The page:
Machine learning relies on data to make predictions. Data is just information, and information can be stored in almost any medium and be called a “dataset.” Datasets are great sources of information, but they are not always reliable.
That’s where artificial intelligence comes in. AI is based on learning and making predictions. It’s what makes self-driving cars so safe, Google search so accurate and even the stock market so profitable. When AI is used with machine learning, they work together to create algorithms that can make predictions from data.
However, this can backfire if the data is unreliable or inaccurate. With unreliable data, AI algorithms may make mistakes or not produce the right results. For example, a spam filter that’s not built to handle fake emails may flag legitimate emails as spam. With inaccurate data, AI algorithms might not understand the meaning of the information and make incorrect predictions. For example, an AI-enabled translation tool that doesn’t understand the meaning of a phrase can create the wrong translation.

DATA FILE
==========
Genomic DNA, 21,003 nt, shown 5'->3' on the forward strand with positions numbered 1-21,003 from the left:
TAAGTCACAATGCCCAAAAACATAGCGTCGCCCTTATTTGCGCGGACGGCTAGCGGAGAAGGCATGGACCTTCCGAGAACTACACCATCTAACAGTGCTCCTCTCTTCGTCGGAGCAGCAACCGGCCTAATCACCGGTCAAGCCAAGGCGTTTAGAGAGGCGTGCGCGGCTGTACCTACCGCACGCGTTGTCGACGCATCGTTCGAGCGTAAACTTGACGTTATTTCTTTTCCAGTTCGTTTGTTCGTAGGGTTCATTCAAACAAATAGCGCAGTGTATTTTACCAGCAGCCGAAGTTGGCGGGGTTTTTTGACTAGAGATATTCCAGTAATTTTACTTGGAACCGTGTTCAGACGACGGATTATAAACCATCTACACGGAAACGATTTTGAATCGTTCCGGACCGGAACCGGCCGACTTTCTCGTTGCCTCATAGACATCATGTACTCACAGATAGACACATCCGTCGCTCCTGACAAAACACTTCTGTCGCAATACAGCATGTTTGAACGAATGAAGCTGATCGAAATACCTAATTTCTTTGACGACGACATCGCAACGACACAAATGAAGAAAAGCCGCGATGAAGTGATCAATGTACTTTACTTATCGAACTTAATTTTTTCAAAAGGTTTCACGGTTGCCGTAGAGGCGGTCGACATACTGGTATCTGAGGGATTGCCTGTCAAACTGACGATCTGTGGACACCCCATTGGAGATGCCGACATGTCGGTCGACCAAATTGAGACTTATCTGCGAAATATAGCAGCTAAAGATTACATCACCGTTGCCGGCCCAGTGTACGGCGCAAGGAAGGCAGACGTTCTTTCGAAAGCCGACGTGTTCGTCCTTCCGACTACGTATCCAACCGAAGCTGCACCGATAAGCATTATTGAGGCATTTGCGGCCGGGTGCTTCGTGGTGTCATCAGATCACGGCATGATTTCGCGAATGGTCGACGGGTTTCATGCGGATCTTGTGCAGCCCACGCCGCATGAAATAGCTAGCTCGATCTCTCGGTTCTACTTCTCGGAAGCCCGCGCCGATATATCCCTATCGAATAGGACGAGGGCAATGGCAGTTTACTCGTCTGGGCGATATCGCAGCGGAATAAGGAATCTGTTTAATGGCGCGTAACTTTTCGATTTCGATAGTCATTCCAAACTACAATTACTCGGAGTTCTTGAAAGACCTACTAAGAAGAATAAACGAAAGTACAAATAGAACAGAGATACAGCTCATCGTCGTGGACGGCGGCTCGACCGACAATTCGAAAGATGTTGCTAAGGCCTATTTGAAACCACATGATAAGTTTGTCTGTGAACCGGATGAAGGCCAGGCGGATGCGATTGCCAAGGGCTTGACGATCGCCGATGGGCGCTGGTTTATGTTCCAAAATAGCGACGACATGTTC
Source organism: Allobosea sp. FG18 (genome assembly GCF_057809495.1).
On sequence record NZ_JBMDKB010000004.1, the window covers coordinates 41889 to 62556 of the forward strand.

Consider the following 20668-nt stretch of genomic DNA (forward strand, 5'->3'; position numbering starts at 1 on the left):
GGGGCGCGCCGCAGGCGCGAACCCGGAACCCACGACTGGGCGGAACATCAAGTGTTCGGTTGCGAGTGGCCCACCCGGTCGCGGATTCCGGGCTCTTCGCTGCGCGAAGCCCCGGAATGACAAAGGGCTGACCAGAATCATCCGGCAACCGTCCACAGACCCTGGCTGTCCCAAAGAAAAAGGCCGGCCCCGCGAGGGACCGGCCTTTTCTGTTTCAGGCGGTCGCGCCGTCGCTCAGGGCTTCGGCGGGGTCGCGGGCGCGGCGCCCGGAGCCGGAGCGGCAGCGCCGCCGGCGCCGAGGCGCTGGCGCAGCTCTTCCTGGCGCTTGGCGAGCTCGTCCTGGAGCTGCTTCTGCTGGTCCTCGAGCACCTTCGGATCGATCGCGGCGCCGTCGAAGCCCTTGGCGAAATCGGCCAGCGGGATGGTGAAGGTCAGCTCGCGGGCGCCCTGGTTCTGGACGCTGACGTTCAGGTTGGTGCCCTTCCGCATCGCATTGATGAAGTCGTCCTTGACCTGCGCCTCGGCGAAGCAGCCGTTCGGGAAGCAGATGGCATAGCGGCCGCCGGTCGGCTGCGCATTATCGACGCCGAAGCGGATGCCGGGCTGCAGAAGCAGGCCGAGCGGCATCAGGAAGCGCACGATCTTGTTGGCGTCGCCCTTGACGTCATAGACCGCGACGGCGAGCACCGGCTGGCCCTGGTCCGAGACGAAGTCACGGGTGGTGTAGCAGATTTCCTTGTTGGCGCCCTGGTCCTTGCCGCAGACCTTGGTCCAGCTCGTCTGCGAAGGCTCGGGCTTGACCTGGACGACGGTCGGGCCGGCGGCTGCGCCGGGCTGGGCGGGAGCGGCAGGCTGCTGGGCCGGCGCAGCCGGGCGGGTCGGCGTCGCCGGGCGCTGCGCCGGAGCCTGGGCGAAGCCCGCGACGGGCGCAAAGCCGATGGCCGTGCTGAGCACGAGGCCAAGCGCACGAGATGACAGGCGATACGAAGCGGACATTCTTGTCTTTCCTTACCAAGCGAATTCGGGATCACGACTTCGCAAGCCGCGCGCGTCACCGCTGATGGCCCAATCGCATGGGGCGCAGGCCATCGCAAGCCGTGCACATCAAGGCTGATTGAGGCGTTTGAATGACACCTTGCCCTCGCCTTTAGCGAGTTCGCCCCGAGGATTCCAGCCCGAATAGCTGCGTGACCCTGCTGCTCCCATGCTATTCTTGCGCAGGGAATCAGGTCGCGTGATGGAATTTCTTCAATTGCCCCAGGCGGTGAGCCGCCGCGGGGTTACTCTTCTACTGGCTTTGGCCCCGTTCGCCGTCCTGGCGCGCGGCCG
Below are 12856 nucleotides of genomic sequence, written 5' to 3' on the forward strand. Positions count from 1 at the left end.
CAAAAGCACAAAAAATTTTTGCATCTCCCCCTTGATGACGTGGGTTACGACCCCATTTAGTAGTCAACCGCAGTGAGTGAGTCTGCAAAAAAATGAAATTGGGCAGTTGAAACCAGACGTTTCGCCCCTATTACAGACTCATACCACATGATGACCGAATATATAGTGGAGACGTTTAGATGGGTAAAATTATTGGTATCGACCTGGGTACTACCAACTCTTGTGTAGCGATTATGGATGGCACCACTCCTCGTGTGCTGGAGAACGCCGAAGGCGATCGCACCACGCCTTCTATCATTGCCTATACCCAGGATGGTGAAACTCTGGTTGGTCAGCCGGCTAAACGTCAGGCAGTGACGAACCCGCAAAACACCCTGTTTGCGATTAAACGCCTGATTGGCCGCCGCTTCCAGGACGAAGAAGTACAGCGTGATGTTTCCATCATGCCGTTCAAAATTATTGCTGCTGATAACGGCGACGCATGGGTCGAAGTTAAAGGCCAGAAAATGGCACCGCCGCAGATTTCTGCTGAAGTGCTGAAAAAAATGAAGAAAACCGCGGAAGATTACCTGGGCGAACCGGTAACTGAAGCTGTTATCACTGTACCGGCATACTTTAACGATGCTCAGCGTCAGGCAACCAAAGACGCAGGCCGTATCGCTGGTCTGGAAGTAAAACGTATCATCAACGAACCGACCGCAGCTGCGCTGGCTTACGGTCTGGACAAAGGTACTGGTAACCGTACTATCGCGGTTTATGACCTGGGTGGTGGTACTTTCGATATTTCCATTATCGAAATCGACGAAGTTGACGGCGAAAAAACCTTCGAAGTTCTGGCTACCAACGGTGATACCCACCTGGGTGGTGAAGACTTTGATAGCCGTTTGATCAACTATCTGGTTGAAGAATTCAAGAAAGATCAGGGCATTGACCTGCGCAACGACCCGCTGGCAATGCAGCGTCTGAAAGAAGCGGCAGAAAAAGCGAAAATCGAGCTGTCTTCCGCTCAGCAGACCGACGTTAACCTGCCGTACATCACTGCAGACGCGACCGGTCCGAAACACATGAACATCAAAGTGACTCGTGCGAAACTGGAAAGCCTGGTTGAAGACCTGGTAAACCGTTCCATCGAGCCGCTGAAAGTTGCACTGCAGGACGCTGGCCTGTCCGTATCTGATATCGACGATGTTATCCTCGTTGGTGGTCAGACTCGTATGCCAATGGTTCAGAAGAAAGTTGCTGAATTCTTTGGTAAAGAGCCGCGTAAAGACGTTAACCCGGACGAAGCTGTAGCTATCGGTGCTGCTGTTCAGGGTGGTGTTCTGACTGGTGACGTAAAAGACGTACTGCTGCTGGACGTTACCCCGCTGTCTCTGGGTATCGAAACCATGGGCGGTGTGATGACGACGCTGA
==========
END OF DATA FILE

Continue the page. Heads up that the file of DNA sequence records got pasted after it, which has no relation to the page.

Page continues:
As the availability of data increases and algorithms become more accurate, AI can make the difference between successful products and those that fail. But a new threat can make AI algorithms produce incorrect results or produce biased results. It’s called poisoned AI.